On the second full day of my visit to San Antonio I decided to explore the old Spanish Missions that extend along the river to the south of the city. The Missions were created as means of extending and consolidating Spanish rule in Texas during the early 18th Century. The missions were established and run by the Catholic Church and were intended to convert the local Native Americans who would then become loyal Spanish subjects. Initially unwalled communities centred on a church, walled compounds were constructed to protect the communities from attacks by hostile Apache and Comanche tribes.
There are five missions all built close to the river. The first of these was the the Mission San Antonio de Valero, better known as the Alamo. The others are to the south of the city and there is a Hike and Bike Trail extending along the river which allows easy access to the Missions.
I paid for a 24 hour pass for a B cycle – the San Antonio version of the urban bike scheme like they have in London, Paris and many other cities these days. It costs $10 for a day pass and then the use of the bike is free providing you return it to one of the docking stations before 30 minutes is up. There are plenty of docking stations along the river and also at the Missions themselves (they were a short ride along quiet roads from the river trail). There were water fountains at the docking stations and at other points on the trail. Just as well given that the temperature was over 30 C and there was a real risk of dehydration without regular top ups of water.
II visited 2 of the missions. As I spent some time at each and was running low on supplies I needed to head back at 2 o’clock so I could get something proper to eat.
The first mission I came to was the Mission Nuestra Señora de la Purisima Concepción de Acuña. Today only the church is left standing. It was dedicated in 1755 and is the oldest unrestored stone church in America. According to the information centre at the site, it appears very much as it did over two centuries ago. Originally the outside walls would have been decorated with colourful geometric designs , but these have long since faded or been worn away.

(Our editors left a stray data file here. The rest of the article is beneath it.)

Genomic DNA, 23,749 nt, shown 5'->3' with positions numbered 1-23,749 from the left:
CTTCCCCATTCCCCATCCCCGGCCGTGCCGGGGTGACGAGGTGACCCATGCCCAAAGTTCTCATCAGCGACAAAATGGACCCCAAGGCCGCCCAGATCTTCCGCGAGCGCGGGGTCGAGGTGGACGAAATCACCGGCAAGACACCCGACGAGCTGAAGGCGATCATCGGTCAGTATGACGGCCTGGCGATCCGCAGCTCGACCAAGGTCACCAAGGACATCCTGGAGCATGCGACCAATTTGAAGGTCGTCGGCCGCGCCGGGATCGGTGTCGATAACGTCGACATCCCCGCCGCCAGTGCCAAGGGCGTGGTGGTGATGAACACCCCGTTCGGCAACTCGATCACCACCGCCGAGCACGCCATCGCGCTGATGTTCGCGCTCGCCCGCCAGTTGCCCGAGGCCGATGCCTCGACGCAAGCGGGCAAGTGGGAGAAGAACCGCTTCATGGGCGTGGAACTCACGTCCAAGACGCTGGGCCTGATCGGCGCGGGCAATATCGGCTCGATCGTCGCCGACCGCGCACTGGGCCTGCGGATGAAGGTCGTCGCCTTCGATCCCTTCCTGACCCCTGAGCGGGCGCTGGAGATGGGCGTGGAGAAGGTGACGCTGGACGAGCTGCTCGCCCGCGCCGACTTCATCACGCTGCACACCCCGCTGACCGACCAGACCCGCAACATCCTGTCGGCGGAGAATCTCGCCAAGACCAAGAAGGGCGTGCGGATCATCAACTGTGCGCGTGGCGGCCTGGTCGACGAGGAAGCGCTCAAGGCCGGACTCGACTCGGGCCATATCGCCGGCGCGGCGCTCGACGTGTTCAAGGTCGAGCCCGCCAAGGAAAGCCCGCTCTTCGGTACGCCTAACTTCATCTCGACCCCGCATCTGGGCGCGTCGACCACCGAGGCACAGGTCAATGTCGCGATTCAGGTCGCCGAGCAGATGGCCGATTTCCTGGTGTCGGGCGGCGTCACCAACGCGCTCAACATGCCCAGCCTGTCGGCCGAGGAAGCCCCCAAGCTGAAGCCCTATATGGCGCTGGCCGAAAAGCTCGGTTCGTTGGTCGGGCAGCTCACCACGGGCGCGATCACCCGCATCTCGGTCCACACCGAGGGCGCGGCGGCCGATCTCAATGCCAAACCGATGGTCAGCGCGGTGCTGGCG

The church is a mixture of styles. Although predominantly Romanesque, there are some Gothic arches and other features and Moorish and Native American. Built of limestone it has a dome and twin bell towers.
As a “working” church it is typically Catholic inside, but there remain traces of frecoes on the wall and ceiling
Grabbing another bike from the docking station I carried on south and headed for the Mission San José y San Miguel de Aguayo. This is the largest of the missions and was almost fully restored to its original design in the 1930s by the WPA (Works Projects Administration) and shows the visitor how all the missions might have looked over 250 years ago. It has a good Visitor’s Centre and there are regular guided tours.
The reconstruction allows visitors to get a good idea of how the Franciscan Friars and their Native American converts lived. The Friars were housed in the Convento, attached to the church itself, which hasn’t been restored,
while the Native American converts lived in small apartments within the double skinned walls.
They would have had a very regimented lifestyle governed by worship at prescribed times and would have worked in fields outside the main compound. There was a small flour mill outside the walls and a large granary within the compound.
The compound itself would have had defensive features such as the corner bastions.
and firing platforms above the gates.
The church was completed around 1782 and has ornate Baroque carvings inside and outside, especially on the front wall.
The inside has also been restored with this every ornate and colourful altar decoration only recently installed based on the original.
The nave itself is relatively simple
La Ventana de Rosa, the Rose Window, with it’s ornate Baroque carvings, the church’s most well known feature, is located on the south wall of the church sacristy.
Shell motifs, usually associated with Saint James (Saint Iago in Spanish) were evident throughout the church, including over this door
After I’d had a look around I decided to take the free guided tour that was on offer. It was very informative and as well as learning about the history and architecture of the Mission we were told about the everyday life of the converts and about the food they would have eaten.
It was two o’clock by now and my supplies, and energy, were running low as the temperature continued to rise. So I decided that I’d have to give the remaining two Missions a miss and head back to downtown San Antonio .
By the time I got back to San Antonio centre, it was nearly half past 3 and my blood sugar had dropped – no wonder I was finding it difficult to keep the pedals turning towards the end. So I grabbed a nice burger and chips (lots of carbs – I needed them- with tomato ketchup for a bit of sugar) at a good Tex-Mex by the bike docking station at La Villita.